Groupthink: Collective Delusions in Organizations and Markets
I develop a model of (individually rational) collective reality denial in groups, organizations and markets. Whether participants' tendencies toward wishful thinking reinforce or dampen each other is shown to hinge on a simple and novel mechanism. When an agent can expect to benefit from other's delusions, this makes him more of a realist; when he is more likely to suffer losses from them this pushes him toward denial, which becomes contagious. This general "Mutually Assured Delusion" principle can give rise to multiple social cognitions of reality, irrespective of any strategic payoff interactions or private signals. It also implies that in hierachical organizations realism or denial will trickle down, causing subordinates to take their mindsets and beliefs from the leaders. Contagious "exuberance" can also seize asset markets, leading to evidence-resistant investment frenzies and subsequent deep crashes. In addition to collective illusions of control, the model accounts for the mirror case of fatalism and collective resignation. The welfare analysis differentiates valuable group morale from harmful groupthink and identifies a fundamental tension in organizations' attitudes toward free speech and dissent.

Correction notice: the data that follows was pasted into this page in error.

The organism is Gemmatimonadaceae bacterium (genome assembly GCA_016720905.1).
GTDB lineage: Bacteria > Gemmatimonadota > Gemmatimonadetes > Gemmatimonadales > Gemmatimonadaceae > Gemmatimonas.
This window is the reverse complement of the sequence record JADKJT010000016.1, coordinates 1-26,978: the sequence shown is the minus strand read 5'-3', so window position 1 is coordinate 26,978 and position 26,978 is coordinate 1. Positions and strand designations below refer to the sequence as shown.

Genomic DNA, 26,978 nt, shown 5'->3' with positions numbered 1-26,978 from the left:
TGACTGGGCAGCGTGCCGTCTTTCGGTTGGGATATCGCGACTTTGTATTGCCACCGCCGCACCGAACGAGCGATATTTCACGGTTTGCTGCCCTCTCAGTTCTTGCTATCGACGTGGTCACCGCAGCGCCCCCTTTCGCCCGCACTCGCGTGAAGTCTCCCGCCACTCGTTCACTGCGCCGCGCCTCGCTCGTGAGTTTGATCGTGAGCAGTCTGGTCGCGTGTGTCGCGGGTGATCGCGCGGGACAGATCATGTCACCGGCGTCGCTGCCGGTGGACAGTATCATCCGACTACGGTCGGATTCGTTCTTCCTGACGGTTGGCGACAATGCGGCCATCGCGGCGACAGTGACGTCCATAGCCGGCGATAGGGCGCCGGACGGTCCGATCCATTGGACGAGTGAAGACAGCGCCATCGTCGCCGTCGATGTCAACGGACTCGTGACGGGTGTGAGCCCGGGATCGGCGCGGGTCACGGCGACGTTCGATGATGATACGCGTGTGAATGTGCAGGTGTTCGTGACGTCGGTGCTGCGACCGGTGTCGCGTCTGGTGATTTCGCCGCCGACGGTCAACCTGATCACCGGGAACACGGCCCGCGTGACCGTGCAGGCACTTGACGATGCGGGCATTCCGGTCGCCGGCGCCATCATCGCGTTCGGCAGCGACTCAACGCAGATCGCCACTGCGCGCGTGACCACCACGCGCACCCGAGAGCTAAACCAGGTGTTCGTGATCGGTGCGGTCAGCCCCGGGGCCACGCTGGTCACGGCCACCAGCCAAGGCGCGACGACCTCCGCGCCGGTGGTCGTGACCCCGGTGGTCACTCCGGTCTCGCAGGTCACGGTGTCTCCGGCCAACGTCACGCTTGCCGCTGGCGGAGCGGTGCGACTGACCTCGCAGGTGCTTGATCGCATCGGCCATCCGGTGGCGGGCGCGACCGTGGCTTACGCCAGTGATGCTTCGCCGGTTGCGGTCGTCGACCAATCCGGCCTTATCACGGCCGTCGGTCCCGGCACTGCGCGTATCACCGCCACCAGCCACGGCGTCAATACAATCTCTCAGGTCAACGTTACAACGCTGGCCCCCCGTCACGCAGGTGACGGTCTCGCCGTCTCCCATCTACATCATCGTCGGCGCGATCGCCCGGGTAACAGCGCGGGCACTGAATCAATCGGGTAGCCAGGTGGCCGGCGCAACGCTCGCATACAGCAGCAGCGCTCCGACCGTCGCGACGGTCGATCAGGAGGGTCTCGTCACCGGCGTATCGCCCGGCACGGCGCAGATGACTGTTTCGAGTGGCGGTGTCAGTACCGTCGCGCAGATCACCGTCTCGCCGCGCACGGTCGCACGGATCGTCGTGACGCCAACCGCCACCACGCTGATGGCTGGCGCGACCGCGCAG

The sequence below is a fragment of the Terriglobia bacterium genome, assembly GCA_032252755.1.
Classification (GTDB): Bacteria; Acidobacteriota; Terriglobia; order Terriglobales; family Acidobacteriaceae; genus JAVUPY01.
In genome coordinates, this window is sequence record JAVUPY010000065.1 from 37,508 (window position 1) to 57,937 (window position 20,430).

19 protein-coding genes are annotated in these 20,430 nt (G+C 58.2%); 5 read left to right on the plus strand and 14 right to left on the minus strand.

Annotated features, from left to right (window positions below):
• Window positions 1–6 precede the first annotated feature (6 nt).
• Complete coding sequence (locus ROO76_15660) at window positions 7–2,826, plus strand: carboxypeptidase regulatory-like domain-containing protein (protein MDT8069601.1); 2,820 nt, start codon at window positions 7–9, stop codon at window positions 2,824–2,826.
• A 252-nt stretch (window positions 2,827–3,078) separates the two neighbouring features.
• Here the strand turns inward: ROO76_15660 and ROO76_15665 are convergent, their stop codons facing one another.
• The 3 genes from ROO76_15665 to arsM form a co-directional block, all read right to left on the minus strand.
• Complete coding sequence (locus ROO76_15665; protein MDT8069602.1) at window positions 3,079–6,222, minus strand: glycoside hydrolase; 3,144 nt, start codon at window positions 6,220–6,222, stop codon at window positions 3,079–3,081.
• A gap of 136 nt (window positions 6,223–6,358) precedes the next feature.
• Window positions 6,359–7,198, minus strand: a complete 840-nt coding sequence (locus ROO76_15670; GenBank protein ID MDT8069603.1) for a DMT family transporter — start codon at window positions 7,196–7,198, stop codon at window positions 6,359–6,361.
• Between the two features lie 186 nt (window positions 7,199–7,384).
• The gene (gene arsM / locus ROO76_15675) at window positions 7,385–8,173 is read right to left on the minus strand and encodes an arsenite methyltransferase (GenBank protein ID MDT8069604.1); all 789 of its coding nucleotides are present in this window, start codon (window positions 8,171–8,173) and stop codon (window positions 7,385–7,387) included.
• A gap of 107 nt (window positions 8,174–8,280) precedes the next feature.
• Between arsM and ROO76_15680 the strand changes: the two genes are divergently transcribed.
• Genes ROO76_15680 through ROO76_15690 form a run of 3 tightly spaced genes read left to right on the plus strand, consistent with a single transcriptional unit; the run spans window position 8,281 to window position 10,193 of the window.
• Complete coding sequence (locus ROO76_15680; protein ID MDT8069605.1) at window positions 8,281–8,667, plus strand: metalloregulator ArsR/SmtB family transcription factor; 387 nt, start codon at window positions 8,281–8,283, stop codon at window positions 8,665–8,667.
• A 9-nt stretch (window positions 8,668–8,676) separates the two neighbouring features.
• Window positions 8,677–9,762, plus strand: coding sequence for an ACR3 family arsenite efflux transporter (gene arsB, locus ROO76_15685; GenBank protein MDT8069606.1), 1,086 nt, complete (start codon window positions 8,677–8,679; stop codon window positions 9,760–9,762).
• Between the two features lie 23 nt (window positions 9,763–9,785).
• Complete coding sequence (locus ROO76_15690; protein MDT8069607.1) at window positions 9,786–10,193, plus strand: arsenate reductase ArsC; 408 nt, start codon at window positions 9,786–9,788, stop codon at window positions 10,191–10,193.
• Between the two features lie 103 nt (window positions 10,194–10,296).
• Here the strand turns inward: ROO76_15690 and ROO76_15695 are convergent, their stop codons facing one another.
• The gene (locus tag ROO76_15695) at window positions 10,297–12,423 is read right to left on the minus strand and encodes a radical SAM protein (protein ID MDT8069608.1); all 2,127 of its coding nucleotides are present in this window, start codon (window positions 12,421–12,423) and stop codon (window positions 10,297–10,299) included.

I am particularly grateful to Jean Tirole, as the paper builds on some of our earlier joint work. I am also thankful for valuable comments to George Akerlof, Daron Acemoglu, Alan Blinder, Markus Brunnermeier, Andrew Caplin, Sylain Chassang, Rafael Di Tella, Xavier Gabaix, Bob Gibbons, Boyan Jovanovic, Alessandro Lizzeri, Glenn Loury, Kiminori Matsuyama, Ben Polak, Eric Rasmussen, Ricardo Reis, Jean-Charles Rochet, Tom Romer, Julio Rotemberg, Tom Sargent, Hyun Shin, Glen Weyl, Muhamet Yildiz and to seminar participants at Princeton, NYU, Cornell, George Mason, INSEAD, Oxford, the Harvard-MIT workshop on the Economics of Organizations, Brown, Yale, Chicago G.S.B., Berkeley, UCSD, UCLA, LSE, PSE, Penn and Duke universities. Rainer Schwabe and Andrei Rachkov provided superb research assistance. Support from the Canadian Institute for Advanced Research is gratefully acknowledged. The views expressed herein are those of the author(s) and do not necessarily reflect the views of the National Bureau of Economic Research.
Roland BÃ©nabou, 2013. "Groupthink: Collective Delusions in Organizations and Markets," Review of Economic Studies, Oxford University Press, vol. 80(2), pages 429-462. citation courtesy of